Well, here is one way to do it. Not that I'd probably recommend...but it does get the descender out of the way. But more seriously, one thing you might try is flushing the text right, tightening up the leading, and throwing a vertical rule next to the text. Depending on how the rest of the elements around this look, it might work... By the way, what is ...
As a supplement / source for inspiration - I'd suggest following Jessica Hische's blog too (http://jessicahische.is). She's definitely one of top typography specialists out right now.
I found the book 100 Ideas that changed Graphic Design is a great resourtce to place design in its historical context.
As a compliment to Nomadme's answer (and for a list of web-based resources) you should read this list. I've found that it's a nice introduction for web folks to the world of grids.
I totally understand the frustration of being in weak in grids and typography, specially if you are a self taught graphic designer. To me this is very open ended question and that there is no right answer to point out for you. In my personal experience, it is how you train your eyes and get feedback from your fellow designers would certainly improve your ...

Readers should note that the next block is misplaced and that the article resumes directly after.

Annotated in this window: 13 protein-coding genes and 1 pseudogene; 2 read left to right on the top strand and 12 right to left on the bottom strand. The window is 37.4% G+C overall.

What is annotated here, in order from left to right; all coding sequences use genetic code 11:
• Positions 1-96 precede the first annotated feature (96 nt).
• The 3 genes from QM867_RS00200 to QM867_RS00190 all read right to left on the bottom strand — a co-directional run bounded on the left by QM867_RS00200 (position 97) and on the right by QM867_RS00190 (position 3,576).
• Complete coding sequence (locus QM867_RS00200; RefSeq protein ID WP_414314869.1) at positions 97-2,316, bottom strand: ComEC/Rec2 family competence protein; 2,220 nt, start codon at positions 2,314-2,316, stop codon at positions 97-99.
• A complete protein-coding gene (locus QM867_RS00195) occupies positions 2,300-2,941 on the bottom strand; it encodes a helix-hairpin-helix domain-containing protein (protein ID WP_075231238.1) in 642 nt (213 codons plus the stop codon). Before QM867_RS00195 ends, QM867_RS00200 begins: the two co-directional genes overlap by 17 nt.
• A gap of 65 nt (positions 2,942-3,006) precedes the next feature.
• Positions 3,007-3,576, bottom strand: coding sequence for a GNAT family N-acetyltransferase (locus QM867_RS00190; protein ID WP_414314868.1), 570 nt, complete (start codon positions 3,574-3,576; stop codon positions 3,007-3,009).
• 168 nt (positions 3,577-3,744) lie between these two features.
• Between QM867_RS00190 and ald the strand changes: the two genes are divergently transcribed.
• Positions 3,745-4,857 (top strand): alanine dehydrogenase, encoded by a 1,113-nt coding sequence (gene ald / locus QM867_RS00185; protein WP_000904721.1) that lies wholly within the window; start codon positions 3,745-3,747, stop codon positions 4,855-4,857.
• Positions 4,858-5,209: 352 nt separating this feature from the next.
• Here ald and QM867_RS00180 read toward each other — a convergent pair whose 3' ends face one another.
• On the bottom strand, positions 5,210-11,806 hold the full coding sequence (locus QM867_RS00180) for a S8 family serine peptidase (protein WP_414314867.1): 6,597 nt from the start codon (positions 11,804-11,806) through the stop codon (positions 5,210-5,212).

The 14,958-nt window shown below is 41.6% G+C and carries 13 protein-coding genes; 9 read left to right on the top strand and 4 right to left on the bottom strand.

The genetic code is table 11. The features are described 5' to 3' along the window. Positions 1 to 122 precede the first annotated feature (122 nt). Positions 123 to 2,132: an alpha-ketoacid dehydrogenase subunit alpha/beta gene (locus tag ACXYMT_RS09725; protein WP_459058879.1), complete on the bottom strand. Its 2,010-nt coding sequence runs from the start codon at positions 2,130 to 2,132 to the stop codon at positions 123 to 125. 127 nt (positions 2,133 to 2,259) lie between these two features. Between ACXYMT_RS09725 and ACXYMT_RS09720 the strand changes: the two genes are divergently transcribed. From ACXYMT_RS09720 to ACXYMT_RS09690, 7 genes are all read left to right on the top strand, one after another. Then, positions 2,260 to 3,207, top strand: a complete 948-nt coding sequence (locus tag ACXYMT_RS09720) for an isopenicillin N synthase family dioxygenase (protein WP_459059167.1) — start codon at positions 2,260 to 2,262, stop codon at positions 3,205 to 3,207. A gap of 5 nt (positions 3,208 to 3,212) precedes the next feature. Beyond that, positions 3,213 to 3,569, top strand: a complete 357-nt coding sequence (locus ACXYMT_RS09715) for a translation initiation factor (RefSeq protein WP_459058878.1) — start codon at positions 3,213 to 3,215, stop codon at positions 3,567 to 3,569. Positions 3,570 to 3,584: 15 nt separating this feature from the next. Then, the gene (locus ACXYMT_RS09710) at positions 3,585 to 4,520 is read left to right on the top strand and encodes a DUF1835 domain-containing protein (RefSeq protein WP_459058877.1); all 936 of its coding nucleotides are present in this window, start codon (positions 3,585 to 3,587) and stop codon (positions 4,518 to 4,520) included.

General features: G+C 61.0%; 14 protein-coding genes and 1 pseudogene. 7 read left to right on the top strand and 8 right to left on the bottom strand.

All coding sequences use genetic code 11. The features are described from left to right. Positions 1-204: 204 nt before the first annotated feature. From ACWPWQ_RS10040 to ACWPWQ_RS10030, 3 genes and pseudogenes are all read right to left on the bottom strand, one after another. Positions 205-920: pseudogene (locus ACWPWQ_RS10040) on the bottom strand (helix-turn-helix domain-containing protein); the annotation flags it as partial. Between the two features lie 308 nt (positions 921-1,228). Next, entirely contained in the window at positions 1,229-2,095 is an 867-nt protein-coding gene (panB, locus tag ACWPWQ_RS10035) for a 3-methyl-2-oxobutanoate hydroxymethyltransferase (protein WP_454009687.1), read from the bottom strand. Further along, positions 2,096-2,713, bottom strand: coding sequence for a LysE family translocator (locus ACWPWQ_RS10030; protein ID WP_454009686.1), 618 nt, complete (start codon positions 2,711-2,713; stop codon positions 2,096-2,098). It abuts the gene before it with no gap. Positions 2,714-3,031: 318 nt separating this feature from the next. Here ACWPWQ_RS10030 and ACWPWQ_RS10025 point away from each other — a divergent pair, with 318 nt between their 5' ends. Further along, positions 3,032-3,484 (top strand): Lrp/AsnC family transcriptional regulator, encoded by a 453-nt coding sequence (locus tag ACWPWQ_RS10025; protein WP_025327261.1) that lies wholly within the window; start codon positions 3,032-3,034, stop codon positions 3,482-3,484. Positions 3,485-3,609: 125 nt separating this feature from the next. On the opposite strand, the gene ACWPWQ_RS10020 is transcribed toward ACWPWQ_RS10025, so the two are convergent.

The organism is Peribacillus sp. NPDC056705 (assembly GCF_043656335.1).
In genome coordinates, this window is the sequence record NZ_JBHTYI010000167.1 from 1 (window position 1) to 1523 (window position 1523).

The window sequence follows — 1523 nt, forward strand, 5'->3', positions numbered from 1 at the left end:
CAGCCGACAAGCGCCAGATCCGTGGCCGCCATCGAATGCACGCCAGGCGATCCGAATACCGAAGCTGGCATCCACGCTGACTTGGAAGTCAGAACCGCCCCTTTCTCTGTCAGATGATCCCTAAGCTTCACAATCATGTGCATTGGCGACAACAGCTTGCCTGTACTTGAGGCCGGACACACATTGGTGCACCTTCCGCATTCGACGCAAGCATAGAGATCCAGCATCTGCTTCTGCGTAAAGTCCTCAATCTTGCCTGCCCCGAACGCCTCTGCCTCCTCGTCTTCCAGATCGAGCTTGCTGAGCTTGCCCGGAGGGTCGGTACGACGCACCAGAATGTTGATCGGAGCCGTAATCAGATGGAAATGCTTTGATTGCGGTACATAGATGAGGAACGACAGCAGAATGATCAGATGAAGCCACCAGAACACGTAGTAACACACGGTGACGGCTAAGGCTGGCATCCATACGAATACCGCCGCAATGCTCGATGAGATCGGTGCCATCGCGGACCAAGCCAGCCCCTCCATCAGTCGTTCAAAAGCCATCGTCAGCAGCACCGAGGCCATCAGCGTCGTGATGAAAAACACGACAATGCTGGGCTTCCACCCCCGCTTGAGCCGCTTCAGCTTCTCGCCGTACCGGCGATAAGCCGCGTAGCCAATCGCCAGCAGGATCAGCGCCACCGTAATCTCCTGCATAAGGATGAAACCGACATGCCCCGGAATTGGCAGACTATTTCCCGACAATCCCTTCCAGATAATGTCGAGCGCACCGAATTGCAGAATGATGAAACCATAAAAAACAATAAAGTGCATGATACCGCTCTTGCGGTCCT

Create any shape, then write some text on the shape, select both shape and text by pressing shift key, clik on text and shape ok. Go to the pathfinder and click minus front. your work is over, this can create text cut on shapes.
Your instinct to use something less stylized and quirky to work with for body copy sounds on the mark to me. My experience has led me to regard body copy as something that delivers a message without drawing attention to itself. For body copy, the saying, 'dress like the rest of the tribe' makes it easy for folks to focus on, comprehend and feel comfortable ...
You nearly always have to adjust type manually to fit the particular use. Also note that you rarely want it to literally line up. Rather, you want it to optically line up--meaning it 'looks' right, even if technically it's not exact. For example, you may allow rounded glyphs like a 'O' to extend further out compared to flat glyphs like an 'H'. You also ...